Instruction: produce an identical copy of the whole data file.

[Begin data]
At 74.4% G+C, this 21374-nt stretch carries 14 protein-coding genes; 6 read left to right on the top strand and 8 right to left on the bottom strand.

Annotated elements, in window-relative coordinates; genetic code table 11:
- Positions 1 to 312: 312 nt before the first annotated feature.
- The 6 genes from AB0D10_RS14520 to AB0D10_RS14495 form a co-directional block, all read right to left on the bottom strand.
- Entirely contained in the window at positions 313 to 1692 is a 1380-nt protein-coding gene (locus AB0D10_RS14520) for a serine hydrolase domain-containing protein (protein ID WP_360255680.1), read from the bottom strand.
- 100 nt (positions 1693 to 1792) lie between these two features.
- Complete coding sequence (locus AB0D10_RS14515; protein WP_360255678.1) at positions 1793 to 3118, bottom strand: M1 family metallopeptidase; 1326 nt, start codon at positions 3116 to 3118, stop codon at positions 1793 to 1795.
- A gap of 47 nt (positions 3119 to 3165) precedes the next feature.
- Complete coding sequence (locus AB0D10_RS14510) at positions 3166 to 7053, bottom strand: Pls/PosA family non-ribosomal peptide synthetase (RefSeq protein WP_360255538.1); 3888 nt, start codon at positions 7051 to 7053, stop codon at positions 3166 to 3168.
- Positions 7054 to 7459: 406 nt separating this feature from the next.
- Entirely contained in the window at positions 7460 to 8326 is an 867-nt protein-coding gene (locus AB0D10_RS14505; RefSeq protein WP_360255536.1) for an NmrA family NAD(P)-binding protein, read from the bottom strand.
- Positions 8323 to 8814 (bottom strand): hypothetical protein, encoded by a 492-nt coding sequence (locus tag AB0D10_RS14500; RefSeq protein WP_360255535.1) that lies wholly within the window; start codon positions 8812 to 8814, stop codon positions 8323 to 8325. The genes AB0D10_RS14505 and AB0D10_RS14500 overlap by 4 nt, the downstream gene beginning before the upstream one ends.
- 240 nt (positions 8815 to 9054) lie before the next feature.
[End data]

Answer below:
At 74.4% G+C, this 21374-nt stretch carries 14 protein-coding genes; 6 read left to right on the top strand and 8 right to left on the bottom strand.

Annotated elements, in window-relative coordinates; genetic code table 11:
- Positions 1 to 312: 312 nt before the first annotated feature.
- The 6 genes from AB0D10_RS14520 to AB0D10_RS14495 form a co-directional block, all read right to left on the bottom strand.
- Entirely contained in the window at positions 313 to 1692 is a 1380-nt protein-coding gene (locus AB0D10_RS14520) for a serine hydrolase domain-containing protein (protein ID WP_360255680.1), read from the bottom strand.
- 100 nt (positions 1693 to 1792) lie between these two features.
- Complete coding sequence (locus AB0D10_RS14515; protein WP_360255678.1) at positions 1793 to 3118, bottom strand: M1 family metallopeptidase; 1326 nt, start codon at positions 3116 to 3118, stop codon at positions 1793 to 1795.
- A gap of 47 nt (positions 3119 to 3165) precedes the next feature.
- Complete coding sequence (locus AB0D10_RS14510) at positions 3166 to 7053, bottom strand: Pls/PosA family non-ribosomal peptide synthetase (RefSeq protein WP_360255538.1); 3888 nt, start codon at positions 7051 to 7053, stop codon at positions 3166 to 3168.
- Positions 7054 to 7459: 406 nt separating this feature from the next.
- Entirely contained in the window at positions 7460 to 8326 is an 867-nt protein-coding gene (locus AB0D10_RS14505; RefSeq protein WP_360255536.1) for an NmrA family NAD(P)-binding protein, read from the bottom strand.
- Positions 8323 to 8814 (bottom strand): hypothetical protein, encoded by a 492-nt coding sequence (locus tag AB0D10_RS14500; RefSeq protein WP_360255535.1) that lies wholly within the window; start codon positions 8812 to 8814, stop codon positions 8323 to 8325. The genes AB0D10_RS14505 and AB0D10_RS14500 overlap by 4 nt, the downstream gene beginning before the upstream one ends.
- 240 nt (positions 8815 to 9054) lie before the next feature.